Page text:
Jack Macnab and his girlfriend have been waiting 17 months for a refund on flights to Australia that were cancelled because of the pandemic.
The couple, from Edinburgh, had their plans to emigrate to Melbourne postponed in March 2020 due to travel restrictions.
However, they have joined a queue of thousands of customers who are still waiting for their money back from travel companies for trips that were cancelled more than a year ago.
Delivery driver Jack, 21, and his partner Danielle Devlin, 20, had paid £1,040 for two flights to Melbourne via travel comparison site GoToGate.
They were due to start a new life in the Australian city, where Danielle has family.
“I have never been to the country before and was really looking forward to it,” said Jack. “It was very disappointing that everything had to be cancelled but I thought it wouldn’t be a problem to get our money back for the flights.”
Instead, Jack said the couple were told by GoToGate that they were entitled to vouchers to spend on new flights.
“I was shocked when they said if I wanted a refund it could take between six weeks and a year,” he said. “This is a joke. We want our money back.”
Watchdog the Competition & Markets Authority (CMA) has written to more than 100 package holiday firms to remind them of their obligations to comply with consumer protection law, and has secured refund commitments from a number of holiday firms, including Love Holidays, Lastminute.com, Virgin Holidays, TUI UK, Sykes Cottages and Vacation Rentals.
The CMA is also investigating whether airlines have breached consumers’ legal rights by failing to offer cash refunds for flights they could not lawfully take due to the pandemic.
While waiting on a refund from GoToGate, Jack and Danielle last year then forked out for two more flights to Australia – this time with Emirates – but these were also cancelled at the last minute.
“We were told at the check-in desk at Glasgow Airport that travel advice to Australia had suddenly changed again and we couldn’t fly,” he said. “We were devastated that this had happened to us twice.”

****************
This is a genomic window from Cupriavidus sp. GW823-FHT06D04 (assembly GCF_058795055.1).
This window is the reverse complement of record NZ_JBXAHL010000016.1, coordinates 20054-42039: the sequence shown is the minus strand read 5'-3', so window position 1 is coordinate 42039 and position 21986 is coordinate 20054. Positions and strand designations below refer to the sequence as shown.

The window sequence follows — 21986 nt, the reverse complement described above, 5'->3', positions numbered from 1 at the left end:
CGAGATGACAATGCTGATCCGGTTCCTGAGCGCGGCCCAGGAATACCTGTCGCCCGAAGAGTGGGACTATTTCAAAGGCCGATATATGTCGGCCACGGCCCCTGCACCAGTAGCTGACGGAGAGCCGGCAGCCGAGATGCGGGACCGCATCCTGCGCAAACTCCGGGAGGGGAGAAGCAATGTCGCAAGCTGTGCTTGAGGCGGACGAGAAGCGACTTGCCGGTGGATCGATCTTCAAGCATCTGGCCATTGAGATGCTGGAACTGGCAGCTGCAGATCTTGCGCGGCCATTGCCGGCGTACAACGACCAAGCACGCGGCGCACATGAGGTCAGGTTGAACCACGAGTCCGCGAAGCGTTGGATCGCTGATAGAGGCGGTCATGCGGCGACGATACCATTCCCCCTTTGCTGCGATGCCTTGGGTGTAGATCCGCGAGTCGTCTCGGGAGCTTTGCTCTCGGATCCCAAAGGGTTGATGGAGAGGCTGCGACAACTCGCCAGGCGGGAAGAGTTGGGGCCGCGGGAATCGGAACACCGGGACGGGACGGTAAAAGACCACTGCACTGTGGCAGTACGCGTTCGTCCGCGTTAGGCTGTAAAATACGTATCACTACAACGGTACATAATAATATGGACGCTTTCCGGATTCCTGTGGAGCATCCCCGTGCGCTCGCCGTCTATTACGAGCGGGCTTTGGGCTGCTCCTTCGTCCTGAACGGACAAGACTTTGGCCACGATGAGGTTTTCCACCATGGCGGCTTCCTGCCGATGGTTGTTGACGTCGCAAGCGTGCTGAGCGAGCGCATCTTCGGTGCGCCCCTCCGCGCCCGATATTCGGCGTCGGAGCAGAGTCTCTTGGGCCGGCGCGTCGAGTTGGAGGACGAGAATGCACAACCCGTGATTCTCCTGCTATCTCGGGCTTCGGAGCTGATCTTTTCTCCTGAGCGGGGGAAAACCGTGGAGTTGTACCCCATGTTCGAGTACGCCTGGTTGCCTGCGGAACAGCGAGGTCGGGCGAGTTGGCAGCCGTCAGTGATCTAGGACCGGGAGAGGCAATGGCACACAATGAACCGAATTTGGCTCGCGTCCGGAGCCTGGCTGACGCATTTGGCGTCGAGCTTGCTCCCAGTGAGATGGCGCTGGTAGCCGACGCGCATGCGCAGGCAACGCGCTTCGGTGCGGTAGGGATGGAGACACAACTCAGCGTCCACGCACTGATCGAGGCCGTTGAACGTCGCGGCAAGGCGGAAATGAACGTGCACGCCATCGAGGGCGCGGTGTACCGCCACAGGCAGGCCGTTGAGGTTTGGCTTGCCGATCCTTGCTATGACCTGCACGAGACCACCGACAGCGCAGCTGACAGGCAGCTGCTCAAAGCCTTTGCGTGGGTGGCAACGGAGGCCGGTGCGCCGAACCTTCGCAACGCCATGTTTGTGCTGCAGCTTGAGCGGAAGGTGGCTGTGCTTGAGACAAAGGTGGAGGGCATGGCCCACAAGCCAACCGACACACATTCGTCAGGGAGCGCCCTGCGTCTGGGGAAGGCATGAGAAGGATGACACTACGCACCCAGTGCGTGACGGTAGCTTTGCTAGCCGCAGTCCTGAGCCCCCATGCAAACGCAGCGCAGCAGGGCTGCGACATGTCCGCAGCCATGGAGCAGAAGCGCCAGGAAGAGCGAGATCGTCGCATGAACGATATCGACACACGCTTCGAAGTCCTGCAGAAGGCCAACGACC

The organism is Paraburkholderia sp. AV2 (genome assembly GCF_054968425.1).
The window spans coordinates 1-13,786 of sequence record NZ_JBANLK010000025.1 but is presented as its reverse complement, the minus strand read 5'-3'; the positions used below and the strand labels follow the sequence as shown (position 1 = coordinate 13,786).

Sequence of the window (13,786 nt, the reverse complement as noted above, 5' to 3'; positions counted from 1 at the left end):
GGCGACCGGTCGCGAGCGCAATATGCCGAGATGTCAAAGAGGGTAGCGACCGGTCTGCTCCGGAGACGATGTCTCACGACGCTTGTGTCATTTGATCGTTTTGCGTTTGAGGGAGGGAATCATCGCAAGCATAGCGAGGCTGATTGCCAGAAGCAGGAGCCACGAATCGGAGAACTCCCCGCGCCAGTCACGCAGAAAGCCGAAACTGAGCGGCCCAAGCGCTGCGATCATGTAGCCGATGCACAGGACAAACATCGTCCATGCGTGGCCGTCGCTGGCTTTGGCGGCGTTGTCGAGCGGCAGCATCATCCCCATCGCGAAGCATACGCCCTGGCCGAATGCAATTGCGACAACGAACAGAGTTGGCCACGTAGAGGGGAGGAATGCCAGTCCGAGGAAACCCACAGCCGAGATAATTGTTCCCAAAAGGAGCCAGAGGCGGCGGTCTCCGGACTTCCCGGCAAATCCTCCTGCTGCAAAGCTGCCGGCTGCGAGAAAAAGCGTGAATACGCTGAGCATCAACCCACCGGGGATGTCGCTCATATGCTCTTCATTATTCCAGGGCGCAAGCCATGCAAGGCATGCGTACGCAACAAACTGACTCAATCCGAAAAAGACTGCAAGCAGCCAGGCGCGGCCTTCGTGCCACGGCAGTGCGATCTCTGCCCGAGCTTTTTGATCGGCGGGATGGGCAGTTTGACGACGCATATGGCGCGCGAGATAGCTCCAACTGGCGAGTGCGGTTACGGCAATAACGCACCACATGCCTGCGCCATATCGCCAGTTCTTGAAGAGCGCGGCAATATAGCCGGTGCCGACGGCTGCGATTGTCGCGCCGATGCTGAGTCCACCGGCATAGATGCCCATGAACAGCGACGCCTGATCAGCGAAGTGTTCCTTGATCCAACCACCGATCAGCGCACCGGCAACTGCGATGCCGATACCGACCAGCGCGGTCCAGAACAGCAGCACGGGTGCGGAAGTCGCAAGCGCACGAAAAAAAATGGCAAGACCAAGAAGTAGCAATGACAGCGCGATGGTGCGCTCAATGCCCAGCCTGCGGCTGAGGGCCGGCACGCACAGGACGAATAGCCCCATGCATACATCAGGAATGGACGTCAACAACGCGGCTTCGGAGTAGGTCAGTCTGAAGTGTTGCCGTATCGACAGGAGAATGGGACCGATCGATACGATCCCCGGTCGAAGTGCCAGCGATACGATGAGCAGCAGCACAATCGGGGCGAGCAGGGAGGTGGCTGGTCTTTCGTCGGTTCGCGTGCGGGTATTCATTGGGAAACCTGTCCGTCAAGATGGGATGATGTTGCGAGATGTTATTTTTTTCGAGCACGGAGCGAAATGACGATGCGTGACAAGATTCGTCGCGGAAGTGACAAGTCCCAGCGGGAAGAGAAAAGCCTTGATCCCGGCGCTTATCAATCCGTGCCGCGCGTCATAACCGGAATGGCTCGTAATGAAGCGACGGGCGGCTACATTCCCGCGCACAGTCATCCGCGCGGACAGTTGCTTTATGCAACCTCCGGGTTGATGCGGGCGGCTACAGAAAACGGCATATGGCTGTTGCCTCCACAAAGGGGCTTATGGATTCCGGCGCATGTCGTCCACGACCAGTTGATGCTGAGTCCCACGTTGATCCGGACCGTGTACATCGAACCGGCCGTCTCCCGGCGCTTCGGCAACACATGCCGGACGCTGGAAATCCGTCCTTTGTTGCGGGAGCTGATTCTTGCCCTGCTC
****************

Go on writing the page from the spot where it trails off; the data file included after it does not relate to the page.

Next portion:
Emirates, however, said their flights would be valid for the next two years and the couple intend to use these to move to Melbourne in 2022.
At the end of their tether trying to get their cash back for the original flights, the couple wrote to Raw Deal.
We contacted GoToGate on their behalf. The company responded, however, by simply saying they are still working on issuing refunds.
“Due to the current situation, the refund handling time will take longer than normal,” the firm said in an email. “We are unable to specify an exact time frame for refunds as each airline also are under a massive workload, but we will of course do our very best.”
The CMA recently announced it had opened enforcement cases into British Airways and Ryanair to find out if they may have broken consumer law by failing to offer refunds for flights customers could not legally take.
Chief executive Andrea Coscelli said the organisation would continue to put pressure on travel companies who they believe have been dragging their heels over issuing refunds.
“While we understand airlines have had a tough time during the pandemic, people should not be left unfairly out of pocket for following the law,” he said. “Customers booked these flights in good faith and were legally unable to take them due to circumstances entirely outside of their control.
“We believe these people should have been offered their money back.”
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